Thought would need to be given to the definition of the objective to be targeted by the bonds. In the case of air pollution, it would be unsatisfactory to redeem the bonds when pollution levels had fallen below the target level for only a short time. The objective is a sustained cut in air pollution, and that is how it would have to be defined when the bonds are issued. Air pollution itself could be defined in terms of the concentrations of all significant pollutants, weighted according to their threat to the environment.
Progress toward the attainment of the environmental objective would need to be regularly and reliably assessed by bodies independent of investors in EPBs.
Many bondholders will want to sell their bonds before redemption; that is, before the environmental objective has been achieved. A secondary market for the bonds is necessary to ensure that these holders will be able to realise any capital appreciation experienced by their bonds. This is important, because many investors may be able to help speed up only one, or a few, of the processes necessary for the targeted objective to be achieved. Once these investors have done their bit, they may have no wish to speculate on the speed at which the remaining processes will be carried out.
Comparison with other market-
Environmental Policy Bonds make policy objectives more transparent. By focusing on ends, rather than means, environmental objectives are explicitly identified, while indirect, as well as direct, means of achieving them are encouraged -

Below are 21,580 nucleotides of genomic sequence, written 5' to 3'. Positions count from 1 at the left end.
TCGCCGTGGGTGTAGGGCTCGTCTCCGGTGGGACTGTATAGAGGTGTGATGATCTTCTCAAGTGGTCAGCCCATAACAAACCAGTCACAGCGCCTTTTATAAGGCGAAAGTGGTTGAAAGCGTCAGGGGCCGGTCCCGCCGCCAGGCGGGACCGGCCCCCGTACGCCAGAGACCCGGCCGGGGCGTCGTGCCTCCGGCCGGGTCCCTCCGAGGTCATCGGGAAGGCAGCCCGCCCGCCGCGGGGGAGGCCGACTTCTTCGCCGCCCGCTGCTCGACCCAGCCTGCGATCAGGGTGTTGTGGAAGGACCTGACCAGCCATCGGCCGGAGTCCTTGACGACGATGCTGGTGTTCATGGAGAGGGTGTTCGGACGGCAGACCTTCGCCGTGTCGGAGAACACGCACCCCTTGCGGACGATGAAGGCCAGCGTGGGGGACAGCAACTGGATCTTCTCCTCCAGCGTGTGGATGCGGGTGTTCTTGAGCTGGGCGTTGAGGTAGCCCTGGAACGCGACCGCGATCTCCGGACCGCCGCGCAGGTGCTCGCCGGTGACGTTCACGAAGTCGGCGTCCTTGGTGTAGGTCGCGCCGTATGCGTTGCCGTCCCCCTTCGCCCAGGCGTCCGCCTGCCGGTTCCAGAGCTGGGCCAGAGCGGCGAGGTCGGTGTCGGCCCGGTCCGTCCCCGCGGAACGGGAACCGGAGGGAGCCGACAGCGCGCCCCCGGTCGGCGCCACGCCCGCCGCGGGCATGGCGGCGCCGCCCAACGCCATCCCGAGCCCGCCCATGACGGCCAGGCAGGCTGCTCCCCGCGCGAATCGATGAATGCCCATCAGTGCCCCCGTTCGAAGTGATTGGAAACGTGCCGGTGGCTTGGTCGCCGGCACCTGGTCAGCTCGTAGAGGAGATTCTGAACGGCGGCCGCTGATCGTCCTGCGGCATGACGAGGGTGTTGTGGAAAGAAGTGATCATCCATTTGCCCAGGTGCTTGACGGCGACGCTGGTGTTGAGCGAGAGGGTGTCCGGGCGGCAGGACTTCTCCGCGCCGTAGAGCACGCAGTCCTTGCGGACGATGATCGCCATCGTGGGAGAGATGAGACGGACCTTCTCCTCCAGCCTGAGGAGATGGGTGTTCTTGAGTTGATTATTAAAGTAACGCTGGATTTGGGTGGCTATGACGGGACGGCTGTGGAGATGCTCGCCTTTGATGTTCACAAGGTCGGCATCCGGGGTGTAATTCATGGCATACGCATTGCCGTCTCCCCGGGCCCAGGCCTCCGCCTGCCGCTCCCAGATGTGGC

EPBS have informational advantages, especially when targeting broad objectives. Water pollution, for example, results from many sources and from many different processes. Immense quantities of information would be needed to establish and monitor a comprehensive system of pollution control using taxes or tradeable permits to pollute. By contrast, EPBs would target society's objective -
Tradeable permits and taxes can work well with intrinsically large-
The environment needs cleaning up on all fronts, and broadly-
Those charged with monitoring and enforcing tradeable permits or tax regimes may have little incentive to be diligent; typically they would be government agents whose rewards would not correlate with their efficiency. With EPBs it would be in the bondholders' interest to see, for example, that bribes to firms to cut their pollution do, in fact, result in such cuts.
The EPB concept involves the surrendering of policy instruments to the private sector, and this may be difficult for politicians to swallow, even though, under an EPB regime, they would continue to set and finance society's environmental goals. But the bonds need initially play only a small role: a small number of bonds could be issued for any one objective and work in tandem with other regulatory mechanisms. In such a way the concept could gain gradual acceptance.
Once established at the national level Environmental Policy Bonds would readily lend themselves to global application. Bonds targeting the planet's wellbeing could be issued by the developed countries, to encourage developing countries to cut their pollution. This form of encouragement, by appealing to financial self-
My blog has numerous posts on the environment including these:
Target environmental ends, not means -
Betting against extinction -